Over the weekend, two pro-life Kentucky state Senators explained the state’s proposed constitutional amendment that will be on the ballot this fall in an op-ed for Kentucky Today in the process debunking pro-abortion distortions.
As state Senators Alvarado and Wise explained
Voters have an opportunity to affirm unequivocally, that there is no inherent constitutional right to an abortion in the Constitution of Kentucky. While this issue is often divisive, we want to clarify what this amendment does and does not do.
The Amendment says straightforwardly: “To protect human life, nothing in this Constitution shall be construed to secure or protect a right to abortion or require the funding of abortion.”
What does that mean? According to the state senators
Constitutional Amendment 2 simply does two things: it says that under the Kentucky Constitution, abortion is not a right and it prevents state funding from being used to perform them. By voting yes on this amendment, you are keeping judges from creating new constitutional rights not explicitly addressed nor even implied in our founding state document. This amendment will continue to protect the woman’s life if a pregnancy is to be a medical risk to her life.
Of course, opponents distort and practice fear-mongering on a massive stage. As Alvarado and Wise patiently explain,
To be perfectly clear, any time the mother’s life is in danger, a medical doctor is bound by the Hippocratic Oath to preserve life. When passed, this amendment will not prevent doctors from performing life-saving emergency medical procedures on pregnant women. Doctors will not go to jail for removing an ectopic pregnancy, as it is fatal for the fetus since life cannot survive outside of the uterus; it is also severely life-threatening for the mother if the embryo implants in the fallopian tube. Quick treatment is vital to protect the mother’s life. Doctors have and will continue to be able to perform emergency procedures or provide aid to a woman with a naturally occurring miscarriage.
This constitutional amendment does not prevent the legislature from drafting and passing additional, clarifying abortion laws in this commonwealth.
Finally, what does a vote in favor of the Amendment mean and what could happen if the Amendment is defeated?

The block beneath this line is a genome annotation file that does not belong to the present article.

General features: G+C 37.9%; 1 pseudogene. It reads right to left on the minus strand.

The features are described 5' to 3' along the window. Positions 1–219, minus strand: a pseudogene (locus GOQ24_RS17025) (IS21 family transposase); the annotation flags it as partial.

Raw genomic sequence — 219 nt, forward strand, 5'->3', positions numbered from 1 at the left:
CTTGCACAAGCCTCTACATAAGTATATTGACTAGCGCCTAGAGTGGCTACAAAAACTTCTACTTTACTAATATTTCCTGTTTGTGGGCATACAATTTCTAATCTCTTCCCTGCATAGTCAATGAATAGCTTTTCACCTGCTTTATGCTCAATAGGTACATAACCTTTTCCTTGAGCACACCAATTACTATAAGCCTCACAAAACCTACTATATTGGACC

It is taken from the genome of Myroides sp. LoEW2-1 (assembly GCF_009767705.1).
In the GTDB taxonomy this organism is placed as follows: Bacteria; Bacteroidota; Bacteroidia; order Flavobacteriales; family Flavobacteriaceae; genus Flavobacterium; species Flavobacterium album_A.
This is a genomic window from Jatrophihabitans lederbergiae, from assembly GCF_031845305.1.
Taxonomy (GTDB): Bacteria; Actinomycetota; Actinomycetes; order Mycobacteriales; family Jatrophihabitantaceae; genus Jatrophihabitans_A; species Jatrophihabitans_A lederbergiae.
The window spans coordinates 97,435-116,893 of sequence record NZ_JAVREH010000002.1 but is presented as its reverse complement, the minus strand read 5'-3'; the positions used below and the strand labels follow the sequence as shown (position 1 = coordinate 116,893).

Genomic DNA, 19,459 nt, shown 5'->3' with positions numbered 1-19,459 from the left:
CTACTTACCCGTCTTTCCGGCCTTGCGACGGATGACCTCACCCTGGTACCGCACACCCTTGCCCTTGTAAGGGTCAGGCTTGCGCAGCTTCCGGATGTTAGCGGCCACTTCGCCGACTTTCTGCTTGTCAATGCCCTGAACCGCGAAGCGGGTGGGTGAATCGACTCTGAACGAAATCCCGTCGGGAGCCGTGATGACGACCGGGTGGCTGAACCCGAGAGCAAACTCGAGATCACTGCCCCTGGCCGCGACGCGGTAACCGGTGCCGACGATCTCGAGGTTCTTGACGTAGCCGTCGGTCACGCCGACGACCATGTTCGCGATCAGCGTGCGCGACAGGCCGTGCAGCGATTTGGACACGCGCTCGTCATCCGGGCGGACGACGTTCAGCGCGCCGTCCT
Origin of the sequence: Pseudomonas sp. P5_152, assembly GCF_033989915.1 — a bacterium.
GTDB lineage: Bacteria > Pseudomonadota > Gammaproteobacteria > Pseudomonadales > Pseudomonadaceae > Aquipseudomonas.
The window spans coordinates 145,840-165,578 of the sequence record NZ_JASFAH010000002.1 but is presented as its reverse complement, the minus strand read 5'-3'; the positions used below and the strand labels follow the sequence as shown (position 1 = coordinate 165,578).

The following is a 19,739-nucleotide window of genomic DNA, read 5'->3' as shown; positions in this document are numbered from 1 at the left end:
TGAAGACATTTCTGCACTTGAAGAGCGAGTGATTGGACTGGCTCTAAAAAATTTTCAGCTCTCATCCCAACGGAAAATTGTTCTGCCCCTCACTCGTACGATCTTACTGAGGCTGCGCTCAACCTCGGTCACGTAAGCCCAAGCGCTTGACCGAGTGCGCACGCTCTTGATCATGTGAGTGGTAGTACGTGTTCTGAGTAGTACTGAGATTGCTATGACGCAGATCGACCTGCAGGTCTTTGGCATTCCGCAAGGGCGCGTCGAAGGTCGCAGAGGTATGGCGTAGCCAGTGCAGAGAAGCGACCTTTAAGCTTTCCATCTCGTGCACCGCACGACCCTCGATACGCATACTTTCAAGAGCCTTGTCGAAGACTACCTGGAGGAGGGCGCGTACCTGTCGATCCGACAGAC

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A vote of “yes” on Constitutional Amendment 2 is not a debate of whether or not you believe in abortion; a vote of “yes” on this amendment is a statement that you do not want issues related to abortion in the hands of judicial regulators. Rather, you want the duly elected members of the General Assembly to be able to respond to the will of their voters on this matter. If the amendment does not pass, it would give abortion activists and judges the ability to challenge and shoot down every abortion-restricting law that has already been passed. Sadly, this would even open up the possibility to late-term abortions in Kentucky.
Kentucky’s ProLife Amendment is as simple as it is profound. With a few short words, this amendment can protect life, safeguard your tax dollars from paying for abortions and shore up our framework of commonsense, prolife laws from activist judges. …
The need for constitutional protections for the right to life is urgent. At this moment, pro-abortion activists are in state courts asking judges to “invent” a right to abortion. They want to tear down decades of Kentucky’s prolife laws and take us one step closer to extreme abortion on demand.
Pro-life Kentuckians are determined not to let that happen!
LifeNews.com Note: Dave Andrusko is the editor of National Right to Life News and an author and editor of several books on abortion topics. This post originally appeared in at National Right to Life News Today —- an online column on pro-life issues.